I went ashore on the 11th, when the people came to us, accompanied by their women, yet feared we might carry them away.  We got plenty of lemons very cheap, as they gave us 200 for a penny knife.  The 18th I bought an elephant’s tooth of 63 pounds weight, for five yards of blue calico, and seven or eight pounds of bar iron.  The 15th, in an hour and a half, we took six thousand excellent small fish, called cavallos.  That afternoon we bought two or three thousand lemons at the village.  It rained so much at this place, that we esteemed it a dry day when we had three hours of fair weather.  The 16th I allowed our weekly workers to go on shore with me for recreation.  In our walk we saw not above two or three acres sown with rice, the surface of the ground being mostly a hard rock.  The 16th and 17th were quite fair, and on the latter I caused a quantity of lemon water to be made.

The 20th, John Rogers returned and brought me a present of a piece of gold in form of a half-moon, worth five or six shillings.  He reported the people to be peaceable, the chief without state, the landing to be two leagues up the river, and the chief’s village eight miles from the landing.  The 22d I went on shore, and made six or seven barricos full of lemon juice; having opened a firkin of knives belonging to the company, wherewith to buy limes.  The afternoon of the 7th September we went all on shore, to try if we could shoot an elephant; when we shot seven or eight bullets into him, and made him bleed exceedingly, as appeared by his track; but night coming on, we had to go on board without effecting our purpose.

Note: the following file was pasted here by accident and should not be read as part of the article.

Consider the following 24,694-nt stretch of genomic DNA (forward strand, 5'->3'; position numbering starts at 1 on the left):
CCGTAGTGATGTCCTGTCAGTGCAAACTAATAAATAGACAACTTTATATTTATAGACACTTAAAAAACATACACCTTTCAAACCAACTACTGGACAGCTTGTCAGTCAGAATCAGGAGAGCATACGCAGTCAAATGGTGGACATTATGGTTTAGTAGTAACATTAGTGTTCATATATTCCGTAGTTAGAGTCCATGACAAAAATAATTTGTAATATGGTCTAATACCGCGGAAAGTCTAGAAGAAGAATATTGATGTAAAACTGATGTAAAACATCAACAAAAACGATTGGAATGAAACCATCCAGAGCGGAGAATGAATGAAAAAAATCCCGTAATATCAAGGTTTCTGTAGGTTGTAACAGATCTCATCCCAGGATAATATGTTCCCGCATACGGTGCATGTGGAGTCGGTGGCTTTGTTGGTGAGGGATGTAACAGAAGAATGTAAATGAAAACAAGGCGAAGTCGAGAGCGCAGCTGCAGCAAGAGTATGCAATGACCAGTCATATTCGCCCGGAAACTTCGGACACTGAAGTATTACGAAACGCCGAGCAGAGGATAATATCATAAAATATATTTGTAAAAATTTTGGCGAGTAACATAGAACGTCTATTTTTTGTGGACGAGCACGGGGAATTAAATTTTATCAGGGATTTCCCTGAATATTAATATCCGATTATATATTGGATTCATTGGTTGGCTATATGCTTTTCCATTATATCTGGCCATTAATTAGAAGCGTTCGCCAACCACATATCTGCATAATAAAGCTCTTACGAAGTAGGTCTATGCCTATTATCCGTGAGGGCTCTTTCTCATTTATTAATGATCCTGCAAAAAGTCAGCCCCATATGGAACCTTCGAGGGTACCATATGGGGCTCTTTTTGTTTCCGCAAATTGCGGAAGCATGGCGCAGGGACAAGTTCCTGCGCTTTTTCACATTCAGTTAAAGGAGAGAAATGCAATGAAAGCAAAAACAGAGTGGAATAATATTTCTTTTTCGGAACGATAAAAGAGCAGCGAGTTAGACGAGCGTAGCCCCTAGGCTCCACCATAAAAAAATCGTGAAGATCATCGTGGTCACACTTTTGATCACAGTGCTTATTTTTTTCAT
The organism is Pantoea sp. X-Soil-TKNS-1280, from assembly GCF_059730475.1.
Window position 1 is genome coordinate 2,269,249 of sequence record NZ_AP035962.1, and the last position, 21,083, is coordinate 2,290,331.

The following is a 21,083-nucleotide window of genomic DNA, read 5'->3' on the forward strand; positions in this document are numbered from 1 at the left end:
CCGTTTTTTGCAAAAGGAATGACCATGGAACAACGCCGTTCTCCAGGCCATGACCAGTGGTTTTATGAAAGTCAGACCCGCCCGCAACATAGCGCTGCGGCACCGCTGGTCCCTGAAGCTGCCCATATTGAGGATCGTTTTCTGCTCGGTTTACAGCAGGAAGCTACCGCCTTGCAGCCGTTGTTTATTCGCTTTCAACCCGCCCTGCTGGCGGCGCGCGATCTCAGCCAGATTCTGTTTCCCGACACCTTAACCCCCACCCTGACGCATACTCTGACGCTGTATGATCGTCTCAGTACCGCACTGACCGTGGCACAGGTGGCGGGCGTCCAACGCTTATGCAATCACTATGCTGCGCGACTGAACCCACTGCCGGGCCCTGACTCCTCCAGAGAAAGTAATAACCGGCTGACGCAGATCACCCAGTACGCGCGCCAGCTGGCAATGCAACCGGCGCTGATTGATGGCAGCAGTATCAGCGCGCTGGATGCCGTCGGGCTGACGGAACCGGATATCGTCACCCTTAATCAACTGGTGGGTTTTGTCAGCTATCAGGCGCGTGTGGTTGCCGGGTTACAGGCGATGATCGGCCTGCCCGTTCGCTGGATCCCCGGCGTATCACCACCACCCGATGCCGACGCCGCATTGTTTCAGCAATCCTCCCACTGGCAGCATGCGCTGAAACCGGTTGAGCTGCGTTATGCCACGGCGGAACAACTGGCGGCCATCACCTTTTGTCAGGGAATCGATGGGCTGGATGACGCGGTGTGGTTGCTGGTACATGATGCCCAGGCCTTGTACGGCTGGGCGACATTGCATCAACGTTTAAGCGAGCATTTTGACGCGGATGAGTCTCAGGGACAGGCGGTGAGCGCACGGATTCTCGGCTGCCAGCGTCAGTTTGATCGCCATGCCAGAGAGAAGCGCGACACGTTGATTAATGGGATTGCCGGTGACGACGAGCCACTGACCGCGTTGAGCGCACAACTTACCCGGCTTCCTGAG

Page 165

The best road and watering-place is the fourth bay to the east of Cape Sierra Leona.  The tide where we rode flowed W.S.W. and the highest water upon a spring tide was at the least 12 feet.  I made no observation of the sun in this road, neither aboard nor on shore, though I proposed to have so done several times; but the master made the road where we lay 8 deg. 36’ N. Cape Sierra Leona being west, a league or four miles off.  He also made the variation 1 deg. 50’ eastwards; but my instrument was out of order, and I had not time to put it in repair.